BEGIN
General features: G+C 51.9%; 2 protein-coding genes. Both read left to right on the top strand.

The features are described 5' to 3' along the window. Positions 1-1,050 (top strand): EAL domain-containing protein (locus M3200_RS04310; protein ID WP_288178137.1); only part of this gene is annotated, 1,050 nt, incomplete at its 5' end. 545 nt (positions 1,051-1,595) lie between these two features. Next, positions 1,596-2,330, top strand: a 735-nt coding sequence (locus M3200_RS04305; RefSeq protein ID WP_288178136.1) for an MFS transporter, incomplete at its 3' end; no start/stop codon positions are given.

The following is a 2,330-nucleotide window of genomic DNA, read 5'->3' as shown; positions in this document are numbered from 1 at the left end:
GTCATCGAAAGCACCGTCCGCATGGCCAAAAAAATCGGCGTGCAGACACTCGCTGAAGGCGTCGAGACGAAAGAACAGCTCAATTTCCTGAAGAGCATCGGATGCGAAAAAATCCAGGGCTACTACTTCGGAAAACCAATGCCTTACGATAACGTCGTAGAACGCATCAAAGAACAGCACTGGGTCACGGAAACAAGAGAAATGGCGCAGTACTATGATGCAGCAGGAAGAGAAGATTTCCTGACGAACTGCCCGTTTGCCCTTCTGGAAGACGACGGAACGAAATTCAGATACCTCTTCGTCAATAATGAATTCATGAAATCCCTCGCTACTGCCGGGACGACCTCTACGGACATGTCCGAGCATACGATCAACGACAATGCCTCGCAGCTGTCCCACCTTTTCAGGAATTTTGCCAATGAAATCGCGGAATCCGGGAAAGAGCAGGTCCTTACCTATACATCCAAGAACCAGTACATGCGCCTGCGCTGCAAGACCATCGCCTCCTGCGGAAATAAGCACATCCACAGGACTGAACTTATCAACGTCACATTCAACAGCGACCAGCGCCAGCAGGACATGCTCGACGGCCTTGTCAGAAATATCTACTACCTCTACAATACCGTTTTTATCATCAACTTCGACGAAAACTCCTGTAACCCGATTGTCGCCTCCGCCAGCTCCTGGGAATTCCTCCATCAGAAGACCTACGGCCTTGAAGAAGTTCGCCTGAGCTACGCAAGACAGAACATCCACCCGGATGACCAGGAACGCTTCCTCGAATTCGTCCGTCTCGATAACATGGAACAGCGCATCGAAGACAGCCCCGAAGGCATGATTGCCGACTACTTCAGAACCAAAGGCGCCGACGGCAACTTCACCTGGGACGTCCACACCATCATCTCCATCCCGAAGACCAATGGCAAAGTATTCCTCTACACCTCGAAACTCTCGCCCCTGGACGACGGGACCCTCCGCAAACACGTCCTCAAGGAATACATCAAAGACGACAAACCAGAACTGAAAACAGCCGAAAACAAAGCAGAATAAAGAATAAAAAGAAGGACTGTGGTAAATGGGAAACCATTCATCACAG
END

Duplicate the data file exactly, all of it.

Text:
General features: G+C 51.9%; 2 protein-coding genes. Both read left to right on the top strand.

The features are described 5' to 3' along the window. Positions 1-1,050 (top strand): EAL domain-containing protein (locus M3200_RS04310; protein ID WP_288178137.1); only part of this gene is annotated, 1,050 nt, incomplete at its 5' end. 545 nt (positions 1,051-1,595) lie between these two features. Next, positions 1,596-2,330, top strand: a 735-nt coding sequence (locus M3200_RS04305; RefSeq protein ID WP_288178136.1) for an MFS transporter, incomplete at its 3' end; no start/stop codon positions are given.

The following is a 2,330-nucleotide window of genomic DNA, read 5'->3' as shown; positions in this document are numbered from 1 at the left end:
GTCATCGAAAGCACCGTCCGCATGGCCAAAAAAATCGGCGTGCAGACACTCGCTGAAGGCGTCGAGACGAAAGAACAGCTCAATTTCCTGAAGAGCATCGGATGCGAAAAAATCCAGGGCTACTACTTCGGAAAACCAATGCCTTACGATAACGTCGTAGAACGCATCAAAGAACAGCACTGGGTCACGGAAACAAGAGAAATGGCGCAGTACTATGATGCAGCAGGAAGAGAAGATTTCCTGACGAACTGCCCGTTTGCCCTTCTGGAAGACGACGGAACGAAATTCAGATACCTCTTCGTCAATAATGAATTCATGAAATCCCTCGCTACTGCCGGGACGACCTCTACGGACATGTCCGAGCATACGATCAACGACAATGCCTCGCAGCTGTCCCACCTTTTCAGGAATTTTGCCAATGAAATCGCGGAATCCGGGAAAGAGCAGGTCCTTACCTATACATCCAAGAACCAGTACATGCGCCTGCGCTGCAAGACCATCGCCTCCTGCGGAAATAAGCACATCCACAGGACTGAACTTATCAACGTCACATTCAACAGCGACCAGCGCCAGCAGGACATGCTCGACGGCCTTGTCAGAAATATCTACTACCTCTACAATACCGTTTTTATCATCAACTTCGACGAAAACTCCTGTAACCCGATTGTCGCCTCCGCCAGCTCCTGGGAATTCCTCCATCAGAAGACCTACGGCCTTGAAGAAGTTCGCCTGAGCTACGCAAGACAGAACATCCACCCGGATGACCAGGAACGCTTCCTCGAATTCGTCCGTCTCGATAACATGGAACAGCGCATCGAAGACAGCCCCGAAGGCATGATTGCCGACTACTTCAGAACCAAAGGCGCCGACGGCAACTTCACCTGGGACGTCCACACCATCATCTCCATCCCGAAGACCAATGGCAAAGTATTCCTCTACACCTCGAAACTCTCGCCCCTGGACGACGGGACCCTCCGCAAACACGTCCTCAAGGAATACATCAAAGACGACAAACCAGAACTGAAAACAGCCGAAAACAAAGCAGAATAAAGAATAAAAAGAAGGACTGTGGTAAATGGGAAACCATTCATCACAG